What is a foodie? I am not

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The F word

“Foodie.” There’s something in the (current) use of this word that dishonors food. And I’m not referring to the fact that in Portuguese it sounds exactly like f*ck. It’s more on the lines of it being an expression that intends to be cute, in a lame and halfhearted fashion, than actually implying any love for food, other than how it’ll look on your profile. The sort of thing that gives me hives.

And as a word is never alone, the hashtag #foodie also came along, as sticky and contagious that it glues and spreads like pollen in spring. Moreover, the World Health Organization has emitted several alerts in which it warns the population that the simple sharing of a morning cup of coffee and toast on social media with the hashtag #foodie may be sufficient to initiate an uncontrollable contagion of foodie-ism. Be responsible, avoid the propagation of infectious terminology.

Another close relative is the expression “foodgasm”. As a biologist, every time I read that word I can only imagine cattle mating. That doesn’t sound very delicious.

oh so Publix was just all out of bacon, oh ok.. #breffusforbae

Uma publicação partilhada por Cooking for Bae (@cookingforbae) a

Foodie: a word in its thirties

Things weren’t always this way. In the early 1980s the term foodie was quietly born, culminating, in 1984, in the publication of “The Official Foodie Handbook” by Paul Levy and Ann Bar. Can you imagine what being a foodie in the pre-internet era must have felt like? When going to a restaurant could be about the meal itself and not about the 15 snapshots you take at the beginning of each course? Specially if you’re talking about that amateur mode, when a bright burst of flash reflects upon your glass and makes the scene all dog bowl-ish and cat food-ish, the opposite of appealing. The term described, at the time, and I quote: “It separated out those who ate their lamb overcooked and grey from those whose choice of cheese was goats; it dismissed those who did not care what they ate so long as the wine was served at the correct temperature; and it applied to shopping as well as to eating, to domestic cooks and eaters as well as to those who worked in, profited from or ate in restaurants; to foodstuffs, to brands, to reading matter; and above all, to women as well as to men.”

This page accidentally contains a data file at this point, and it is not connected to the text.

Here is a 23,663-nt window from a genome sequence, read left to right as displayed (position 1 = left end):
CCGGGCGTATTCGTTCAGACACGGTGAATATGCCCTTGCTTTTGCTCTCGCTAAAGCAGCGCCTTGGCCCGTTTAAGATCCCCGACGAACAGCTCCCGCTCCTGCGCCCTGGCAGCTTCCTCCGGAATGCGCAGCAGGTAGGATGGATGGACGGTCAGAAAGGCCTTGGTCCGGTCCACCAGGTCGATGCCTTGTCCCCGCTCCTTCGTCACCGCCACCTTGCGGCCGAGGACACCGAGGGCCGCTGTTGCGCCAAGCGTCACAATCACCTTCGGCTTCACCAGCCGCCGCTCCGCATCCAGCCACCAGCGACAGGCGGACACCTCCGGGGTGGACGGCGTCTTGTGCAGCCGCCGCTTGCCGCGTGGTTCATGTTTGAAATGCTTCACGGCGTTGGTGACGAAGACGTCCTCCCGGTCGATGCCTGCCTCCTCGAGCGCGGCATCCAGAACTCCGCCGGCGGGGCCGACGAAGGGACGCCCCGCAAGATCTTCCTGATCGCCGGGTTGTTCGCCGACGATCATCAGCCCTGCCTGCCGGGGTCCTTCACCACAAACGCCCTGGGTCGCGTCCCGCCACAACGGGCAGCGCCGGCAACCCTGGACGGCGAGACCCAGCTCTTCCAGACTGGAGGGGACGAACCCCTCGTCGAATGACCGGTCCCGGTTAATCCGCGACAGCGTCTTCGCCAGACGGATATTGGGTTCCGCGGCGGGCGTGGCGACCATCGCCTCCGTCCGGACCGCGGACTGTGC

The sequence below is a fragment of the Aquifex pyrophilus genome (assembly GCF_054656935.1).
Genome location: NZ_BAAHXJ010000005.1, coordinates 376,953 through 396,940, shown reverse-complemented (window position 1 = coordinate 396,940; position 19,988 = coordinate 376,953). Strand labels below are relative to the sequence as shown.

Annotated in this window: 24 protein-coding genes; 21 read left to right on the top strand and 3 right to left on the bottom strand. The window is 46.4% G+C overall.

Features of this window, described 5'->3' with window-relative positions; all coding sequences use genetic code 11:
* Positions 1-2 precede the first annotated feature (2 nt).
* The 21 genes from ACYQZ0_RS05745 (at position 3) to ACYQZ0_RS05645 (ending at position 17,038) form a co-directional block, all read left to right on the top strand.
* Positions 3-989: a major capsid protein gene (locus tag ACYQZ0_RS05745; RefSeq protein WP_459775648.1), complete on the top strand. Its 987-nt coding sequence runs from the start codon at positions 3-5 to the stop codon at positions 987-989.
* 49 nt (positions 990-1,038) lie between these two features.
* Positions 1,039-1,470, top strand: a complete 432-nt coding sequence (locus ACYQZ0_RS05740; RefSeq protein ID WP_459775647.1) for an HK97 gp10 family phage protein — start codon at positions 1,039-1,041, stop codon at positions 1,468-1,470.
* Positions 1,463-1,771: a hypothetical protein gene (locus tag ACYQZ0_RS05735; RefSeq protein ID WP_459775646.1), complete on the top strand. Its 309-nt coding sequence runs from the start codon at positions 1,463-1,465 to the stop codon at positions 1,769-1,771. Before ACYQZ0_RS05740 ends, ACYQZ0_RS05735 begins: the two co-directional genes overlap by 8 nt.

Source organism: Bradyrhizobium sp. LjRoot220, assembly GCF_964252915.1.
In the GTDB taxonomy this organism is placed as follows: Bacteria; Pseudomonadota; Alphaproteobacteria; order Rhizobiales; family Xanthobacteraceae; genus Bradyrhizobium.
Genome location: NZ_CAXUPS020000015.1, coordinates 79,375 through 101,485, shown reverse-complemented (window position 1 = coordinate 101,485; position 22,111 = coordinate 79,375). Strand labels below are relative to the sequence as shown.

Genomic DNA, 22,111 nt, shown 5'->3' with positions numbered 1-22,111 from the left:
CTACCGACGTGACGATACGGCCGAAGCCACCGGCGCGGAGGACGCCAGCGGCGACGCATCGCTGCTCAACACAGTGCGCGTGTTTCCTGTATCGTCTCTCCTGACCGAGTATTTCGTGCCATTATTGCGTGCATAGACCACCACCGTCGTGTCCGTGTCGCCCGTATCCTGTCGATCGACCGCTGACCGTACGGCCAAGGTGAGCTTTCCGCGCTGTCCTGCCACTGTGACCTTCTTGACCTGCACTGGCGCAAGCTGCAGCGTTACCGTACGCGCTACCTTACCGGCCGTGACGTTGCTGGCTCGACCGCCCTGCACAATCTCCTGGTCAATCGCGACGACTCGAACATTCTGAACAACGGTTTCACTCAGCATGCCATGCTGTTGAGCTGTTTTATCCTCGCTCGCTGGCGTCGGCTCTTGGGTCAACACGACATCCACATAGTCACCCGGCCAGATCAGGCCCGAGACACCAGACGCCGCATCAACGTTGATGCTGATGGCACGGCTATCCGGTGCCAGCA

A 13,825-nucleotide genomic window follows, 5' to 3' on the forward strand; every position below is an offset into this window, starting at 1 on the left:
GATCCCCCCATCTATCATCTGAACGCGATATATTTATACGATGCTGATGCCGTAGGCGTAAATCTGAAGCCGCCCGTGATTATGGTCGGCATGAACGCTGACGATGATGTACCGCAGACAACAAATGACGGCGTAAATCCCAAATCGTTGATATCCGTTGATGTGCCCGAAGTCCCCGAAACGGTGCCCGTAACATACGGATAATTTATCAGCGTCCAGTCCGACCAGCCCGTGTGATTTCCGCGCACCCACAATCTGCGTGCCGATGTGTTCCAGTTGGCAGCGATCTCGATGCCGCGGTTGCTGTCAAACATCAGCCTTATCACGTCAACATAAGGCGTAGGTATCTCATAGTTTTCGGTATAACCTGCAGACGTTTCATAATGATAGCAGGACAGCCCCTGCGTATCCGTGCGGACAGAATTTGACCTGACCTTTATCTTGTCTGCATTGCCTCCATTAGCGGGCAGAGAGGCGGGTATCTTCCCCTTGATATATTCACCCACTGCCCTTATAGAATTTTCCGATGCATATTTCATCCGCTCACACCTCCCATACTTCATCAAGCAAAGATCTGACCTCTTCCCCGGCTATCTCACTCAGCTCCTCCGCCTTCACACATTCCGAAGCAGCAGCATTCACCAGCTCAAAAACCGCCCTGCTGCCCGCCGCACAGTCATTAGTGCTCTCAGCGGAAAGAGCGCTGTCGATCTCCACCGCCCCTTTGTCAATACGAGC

Therefore I ask what happened between now and then, when the use of this expression has become so void of meaning, if you consider that in truth “everyone is a foodie”. Maybe there have never been so many assumed food enthusiasts as there are now, and that in food (and drink) find their amusement park. But this is far from being the majority, and perhaps platforms such as Tripadvisor and Zomato have come as a waking call to all dormant ‘foodies’, that form lines to wage their gastronomical review toward everything, even McDonalds. Just to be sure: we have nothing against Zomato, we use the app every time we’re feeling a little lost.

There’s more to this, though. The term foodie escalated and quickly became, and I’m not afraid to say this, the biggest marketing weapon in the food world. “The 15 best taverns of Porto/Lisbon for foodies” or “The Foodie’s Corner” are some of the simplest appeals that float around and make cash registers ring.

In the midst of this I’m confused with that 60 year-old man that knows that obscure tavern that serves the best fried squid that Timeout hasn’t found out about yet (or was afraid to go into), and doesn’t have an instagram account, is he a #foodie? Or that grandmother that has a fabulous recipe journal with soups, fish, meats and desserts, and that handles a feast for 15 like a dinner for two, but doesn’t tweet, is she a #foodie? One can only wonder.

The point is: if you’re still wasting time calling yourself a foodie, then you probably aren’t one. And that’s ok.

If in doubt, chef Bruno Lebot  came up with a list that will help you to understand how crazy you really are about the world of gastronomy. Here’s the short version:

1. Do you know how to bone a chicken?

2. Have you ever made your own éclairs?

3. Have you ever smoked your salmon or your garlic?

4. Do you own a kitchen blowtorch?

5. Does your set of knifes cost more than your first car did?

6. Have you ever picked your own mussels?

7. Have you maintained a sourdough starter for over a year?

8. Have you eaten grouse in its first week of season?

9. Have you eaten at Favikan in Sweden?

10. Do you have a pizza oven in the garden?

11. Have you risked your life to try Fugu?

12. Have you tasted the King’s Butter?

13. Have you eaten savoury gelato?

14. Have you gone foraging?

15. Have you perfected a crystal-clear consomme?

As exaggerated as it may sound to you, one thing is for certain: it’s about eating and knowing how to cook, as well as the time and resources you dedicate to food, just like any other hobby. But to fully correspond to that list you only need two things: to be wealthy and be willing to die for food.

That being said, do you still feel like a foodie?

#foodie #foodgasm #foodiesforlife #foodporn #iamsorry

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